Assessing the gains, losses of the EGT labor dispute

By Erik Olson, The Daily News

After a yearlong labor battle between the EGT grain terminal and the longshore union — a battle that resulted in hundreds of arrests, thousands of dollars in fines, millions more in lost revenue and sullied reputations — the scene in Gov. Chris Gregoire’s office Feb. 16 was almost surreal.

The EGT terminal manager, Jerry Gibson, sat smiling at a long, wooden table. Next to him was Dan Coffman, president of the longshore union. Flanking the men were about a dozen members of the International Longshore and Warehouse Union Local 21 and Port of Longview officials, relieved they could finally get back to work. All the former adversaries were shaking hands and celebrating an agreement that ended the local area’s most contentions labor dispute in 30 years.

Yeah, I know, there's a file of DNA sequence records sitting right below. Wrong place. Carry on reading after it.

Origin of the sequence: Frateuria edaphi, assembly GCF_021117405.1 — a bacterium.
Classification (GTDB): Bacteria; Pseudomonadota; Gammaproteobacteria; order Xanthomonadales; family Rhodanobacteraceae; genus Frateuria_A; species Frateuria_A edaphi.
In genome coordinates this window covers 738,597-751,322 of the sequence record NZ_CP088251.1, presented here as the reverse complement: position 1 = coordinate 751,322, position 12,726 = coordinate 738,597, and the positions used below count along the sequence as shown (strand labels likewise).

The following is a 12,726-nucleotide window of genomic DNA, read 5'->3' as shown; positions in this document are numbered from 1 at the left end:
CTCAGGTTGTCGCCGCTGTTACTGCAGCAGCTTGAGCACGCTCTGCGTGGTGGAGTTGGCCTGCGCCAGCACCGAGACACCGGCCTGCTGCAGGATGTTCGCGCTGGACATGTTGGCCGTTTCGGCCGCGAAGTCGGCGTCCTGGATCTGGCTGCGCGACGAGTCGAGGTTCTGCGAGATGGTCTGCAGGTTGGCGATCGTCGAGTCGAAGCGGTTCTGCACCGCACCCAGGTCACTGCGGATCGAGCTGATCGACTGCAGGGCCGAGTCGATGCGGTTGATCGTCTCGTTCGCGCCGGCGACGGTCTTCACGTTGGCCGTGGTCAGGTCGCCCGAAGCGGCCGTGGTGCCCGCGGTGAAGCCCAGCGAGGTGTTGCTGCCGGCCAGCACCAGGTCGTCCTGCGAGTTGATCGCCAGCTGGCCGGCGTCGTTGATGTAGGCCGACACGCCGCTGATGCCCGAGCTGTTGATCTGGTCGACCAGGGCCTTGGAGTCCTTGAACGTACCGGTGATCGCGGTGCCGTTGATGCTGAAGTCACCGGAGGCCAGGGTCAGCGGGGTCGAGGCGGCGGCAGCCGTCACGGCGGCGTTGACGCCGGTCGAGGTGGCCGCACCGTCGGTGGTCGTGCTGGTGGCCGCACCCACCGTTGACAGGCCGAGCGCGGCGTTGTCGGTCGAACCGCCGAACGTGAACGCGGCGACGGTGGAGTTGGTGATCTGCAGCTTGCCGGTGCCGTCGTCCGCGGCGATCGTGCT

When the governor opened secret negotiations with the parties late last fall, there was “absolutely no trust” between the two sides, she said. But in January, Gregoire announced she had brokered a settlement. Within weeks, negotiators cobbled together a labor contract, and ILWU workers loaded the terminal’s first ship Feb. 7.

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